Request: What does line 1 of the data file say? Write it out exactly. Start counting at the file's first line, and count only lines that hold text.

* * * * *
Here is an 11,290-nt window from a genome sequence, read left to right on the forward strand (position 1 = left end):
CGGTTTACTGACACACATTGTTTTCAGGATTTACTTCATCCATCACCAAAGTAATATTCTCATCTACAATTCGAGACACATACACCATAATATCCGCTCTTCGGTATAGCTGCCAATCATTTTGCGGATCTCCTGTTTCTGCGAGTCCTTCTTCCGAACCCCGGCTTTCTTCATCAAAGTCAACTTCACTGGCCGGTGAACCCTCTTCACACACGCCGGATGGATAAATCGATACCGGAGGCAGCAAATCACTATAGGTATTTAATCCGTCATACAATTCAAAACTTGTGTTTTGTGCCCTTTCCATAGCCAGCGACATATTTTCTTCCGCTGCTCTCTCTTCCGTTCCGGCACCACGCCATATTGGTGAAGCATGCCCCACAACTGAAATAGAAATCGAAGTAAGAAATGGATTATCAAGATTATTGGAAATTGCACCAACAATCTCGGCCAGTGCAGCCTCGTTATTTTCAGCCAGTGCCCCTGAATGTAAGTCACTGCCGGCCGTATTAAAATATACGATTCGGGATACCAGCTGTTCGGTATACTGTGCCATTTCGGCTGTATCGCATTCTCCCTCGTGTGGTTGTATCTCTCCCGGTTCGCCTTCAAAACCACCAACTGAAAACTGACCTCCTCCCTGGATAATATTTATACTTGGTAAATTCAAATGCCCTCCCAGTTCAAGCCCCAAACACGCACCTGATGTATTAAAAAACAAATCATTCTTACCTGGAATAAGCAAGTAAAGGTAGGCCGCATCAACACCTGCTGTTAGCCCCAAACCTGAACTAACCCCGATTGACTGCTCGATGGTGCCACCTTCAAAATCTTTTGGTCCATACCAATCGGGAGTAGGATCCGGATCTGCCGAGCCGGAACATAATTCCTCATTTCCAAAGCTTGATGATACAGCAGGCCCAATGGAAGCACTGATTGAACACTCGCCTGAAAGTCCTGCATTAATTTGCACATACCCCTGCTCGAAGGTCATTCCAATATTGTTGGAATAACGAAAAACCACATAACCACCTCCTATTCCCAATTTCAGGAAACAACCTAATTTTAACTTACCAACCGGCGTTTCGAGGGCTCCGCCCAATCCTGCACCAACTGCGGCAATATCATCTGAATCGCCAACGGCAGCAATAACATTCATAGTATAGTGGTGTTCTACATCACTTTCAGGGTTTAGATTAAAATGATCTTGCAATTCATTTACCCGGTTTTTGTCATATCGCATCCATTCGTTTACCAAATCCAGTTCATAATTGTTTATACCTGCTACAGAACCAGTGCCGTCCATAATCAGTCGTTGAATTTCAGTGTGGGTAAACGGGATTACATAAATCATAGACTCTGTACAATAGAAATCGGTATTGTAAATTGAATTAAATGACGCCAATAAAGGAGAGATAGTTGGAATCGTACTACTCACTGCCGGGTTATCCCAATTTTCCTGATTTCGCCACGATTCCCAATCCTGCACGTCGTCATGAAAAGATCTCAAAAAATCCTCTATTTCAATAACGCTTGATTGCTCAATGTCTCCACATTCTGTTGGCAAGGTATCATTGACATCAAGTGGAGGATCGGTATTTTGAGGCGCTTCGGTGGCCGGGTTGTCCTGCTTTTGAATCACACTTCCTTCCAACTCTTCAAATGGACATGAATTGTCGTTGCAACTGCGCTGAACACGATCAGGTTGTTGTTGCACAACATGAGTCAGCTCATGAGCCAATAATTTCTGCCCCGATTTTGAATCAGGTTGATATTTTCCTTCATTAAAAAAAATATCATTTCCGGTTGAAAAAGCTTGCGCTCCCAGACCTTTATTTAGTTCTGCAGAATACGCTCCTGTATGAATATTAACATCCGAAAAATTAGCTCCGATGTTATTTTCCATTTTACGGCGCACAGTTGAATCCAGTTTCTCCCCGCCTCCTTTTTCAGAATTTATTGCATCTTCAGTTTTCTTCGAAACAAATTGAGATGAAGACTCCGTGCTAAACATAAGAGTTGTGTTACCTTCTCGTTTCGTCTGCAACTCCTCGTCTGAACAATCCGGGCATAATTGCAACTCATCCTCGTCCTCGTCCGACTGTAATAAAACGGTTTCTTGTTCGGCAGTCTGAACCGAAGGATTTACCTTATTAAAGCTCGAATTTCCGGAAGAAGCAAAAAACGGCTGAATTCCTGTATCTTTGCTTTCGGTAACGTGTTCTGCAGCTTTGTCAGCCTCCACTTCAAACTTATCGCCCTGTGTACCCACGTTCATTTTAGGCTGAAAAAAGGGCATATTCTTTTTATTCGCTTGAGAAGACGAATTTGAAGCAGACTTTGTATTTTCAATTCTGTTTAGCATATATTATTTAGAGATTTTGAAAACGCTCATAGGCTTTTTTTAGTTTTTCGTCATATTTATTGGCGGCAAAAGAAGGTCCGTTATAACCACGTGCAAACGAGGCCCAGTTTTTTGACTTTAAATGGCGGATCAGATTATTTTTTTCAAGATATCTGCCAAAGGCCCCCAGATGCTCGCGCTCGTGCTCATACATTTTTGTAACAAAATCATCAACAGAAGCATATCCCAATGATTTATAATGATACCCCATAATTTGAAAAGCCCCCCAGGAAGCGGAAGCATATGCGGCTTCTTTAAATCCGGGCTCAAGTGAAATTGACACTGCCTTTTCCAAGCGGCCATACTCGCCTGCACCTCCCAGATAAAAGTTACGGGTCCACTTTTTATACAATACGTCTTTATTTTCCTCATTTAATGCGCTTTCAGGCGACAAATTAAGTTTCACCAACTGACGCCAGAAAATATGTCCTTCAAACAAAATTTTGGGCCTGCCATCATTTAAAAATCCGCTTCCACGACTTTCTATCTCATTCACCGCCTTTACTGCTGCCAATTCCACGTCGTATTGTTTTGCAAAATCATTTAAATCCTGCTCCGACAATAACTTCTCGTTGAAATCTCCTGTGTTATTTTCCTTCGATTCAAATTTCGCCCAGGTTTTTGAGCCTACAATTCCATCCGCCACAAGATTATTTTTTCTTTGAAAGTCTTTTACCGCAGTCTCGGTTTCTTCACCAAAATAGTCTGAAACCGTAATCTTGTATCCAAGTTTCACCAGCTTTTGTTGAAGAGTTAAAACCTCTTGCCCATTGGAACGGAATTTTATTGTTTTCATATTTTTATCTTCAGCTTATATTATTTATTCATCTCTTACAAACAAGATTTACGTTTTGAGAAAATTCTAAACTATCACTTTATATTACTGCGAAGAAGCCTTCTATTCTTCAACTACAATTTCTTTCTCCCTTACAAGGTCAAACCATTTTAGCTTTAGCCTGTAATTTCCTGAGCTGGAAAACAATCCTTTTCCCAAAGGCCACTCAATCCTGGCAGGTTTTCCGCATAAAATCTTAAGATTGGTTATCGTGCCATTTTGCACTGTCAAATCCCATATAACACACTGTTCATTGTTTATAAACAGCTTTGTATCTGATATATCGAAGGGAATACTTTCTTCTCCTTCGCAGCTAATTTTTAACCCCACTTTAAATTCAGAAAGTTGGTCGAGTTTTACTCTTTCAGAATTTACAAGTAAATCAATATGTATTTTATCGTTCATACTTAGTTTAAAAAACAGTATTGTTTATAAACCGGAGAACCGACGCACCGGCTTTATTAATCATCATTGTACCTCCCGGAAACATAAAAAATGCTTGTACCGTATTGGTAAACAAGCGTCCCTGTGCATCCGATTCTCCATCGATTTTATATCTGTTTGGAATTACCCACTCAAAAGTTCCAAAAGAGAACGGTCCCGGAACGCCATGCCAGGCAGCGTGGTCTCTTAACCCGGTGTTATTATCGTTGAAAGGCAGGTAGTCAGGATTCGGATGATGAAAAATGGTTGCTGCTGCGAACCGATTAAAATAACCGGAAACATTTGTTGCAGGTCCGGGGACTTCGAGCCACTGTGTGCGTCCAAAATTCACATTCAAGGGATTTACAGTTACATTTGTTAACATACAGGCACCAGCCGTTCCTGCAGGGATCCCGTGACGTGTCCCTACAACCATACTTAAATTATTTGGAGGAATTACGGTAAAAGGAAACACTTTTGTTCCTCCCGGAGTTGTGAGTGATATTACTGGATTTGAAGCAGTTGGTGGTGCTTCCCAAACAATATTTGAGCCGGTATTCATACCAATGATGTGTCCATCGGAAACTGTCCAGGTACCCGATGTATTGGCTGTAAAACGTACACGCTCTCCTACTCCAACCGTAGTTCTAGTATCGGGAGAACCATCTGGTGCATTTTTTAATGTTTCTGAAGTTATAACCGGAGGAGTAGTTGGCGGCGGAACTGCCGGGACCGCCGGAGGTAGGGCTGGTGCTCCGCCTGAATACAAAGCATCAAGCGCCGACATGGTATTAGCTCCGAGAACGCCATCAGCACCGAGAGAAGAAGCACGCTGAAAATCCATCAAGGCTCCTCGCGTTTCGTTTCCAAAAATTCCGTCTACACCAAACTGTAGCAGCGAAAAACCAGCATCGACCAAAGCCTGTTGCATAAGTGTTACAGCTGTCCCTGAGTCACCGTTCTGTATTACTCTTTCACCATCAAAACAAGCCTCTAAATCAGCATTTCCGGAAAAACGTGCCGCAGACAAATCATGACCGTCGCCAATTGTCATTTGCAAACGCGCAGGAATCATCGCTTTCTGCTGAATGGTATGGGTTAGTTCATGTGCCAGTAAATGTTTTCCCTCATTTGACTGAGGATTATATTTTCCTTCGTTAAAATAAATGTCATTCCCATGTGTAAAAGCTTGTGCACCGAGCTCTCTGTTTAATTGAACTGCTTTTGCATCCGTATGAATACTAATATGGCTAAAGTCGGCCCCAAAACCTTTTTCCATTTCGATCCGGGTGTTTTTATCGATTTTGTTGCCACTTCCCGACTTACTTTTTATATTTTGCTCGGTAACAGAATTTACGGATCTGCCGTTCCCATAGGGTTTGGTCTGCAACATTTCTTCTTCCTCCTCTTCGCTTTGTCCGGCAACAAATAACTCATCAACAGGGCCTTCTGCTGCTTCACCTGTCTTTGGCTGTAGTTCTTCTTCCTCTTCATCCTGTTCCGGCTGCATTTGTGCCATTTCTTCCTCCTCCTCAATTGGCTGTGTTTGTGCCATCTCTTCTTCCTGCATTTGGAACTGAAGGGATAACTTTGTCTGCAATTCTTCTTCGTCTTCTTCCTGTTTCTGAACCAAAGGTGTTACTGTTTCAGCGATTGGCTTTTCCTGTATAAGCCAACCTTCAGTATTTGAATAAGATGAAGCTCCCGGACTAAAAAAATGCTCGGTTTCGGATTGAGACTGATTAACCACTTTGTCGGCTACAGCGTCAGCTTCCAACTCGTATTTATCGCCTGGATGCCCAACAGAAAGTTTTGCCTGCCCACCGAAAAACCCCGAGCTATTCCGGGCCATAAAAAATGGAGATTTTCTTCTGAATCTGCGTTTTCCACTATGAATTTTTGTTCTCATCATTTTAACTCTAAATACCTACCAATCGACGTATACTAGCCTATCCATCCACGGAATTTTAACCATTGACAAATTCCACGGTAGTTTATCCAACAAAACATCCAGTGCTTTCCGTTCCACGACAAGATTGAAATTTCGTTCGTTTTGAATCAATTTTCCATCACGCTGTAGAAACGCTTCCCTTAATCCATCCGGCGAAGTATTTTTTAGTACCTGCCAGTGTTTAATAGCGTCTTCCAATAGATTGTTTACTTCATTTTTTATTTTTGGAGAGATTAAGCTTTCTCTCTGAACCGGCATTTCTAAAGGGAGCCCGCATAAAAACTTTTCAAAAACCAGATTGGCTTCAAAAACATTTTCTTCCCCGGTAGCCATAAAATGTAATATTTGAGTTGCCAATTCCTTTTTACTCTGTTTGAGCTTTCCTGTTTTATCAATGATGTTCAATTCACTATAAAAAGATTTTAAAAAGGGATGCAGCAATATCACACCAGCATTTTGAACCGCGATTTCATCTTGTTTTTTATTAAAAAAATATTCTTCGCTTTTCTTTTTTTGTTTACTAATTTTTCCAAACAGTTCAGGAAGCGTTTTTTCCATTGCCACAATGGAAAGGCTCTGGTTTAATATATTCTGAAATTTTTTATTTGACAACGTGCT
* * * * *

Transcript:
Here is an 11,290-nt window from a genome sequence, read left to right on the forward strand (position 1 = left end):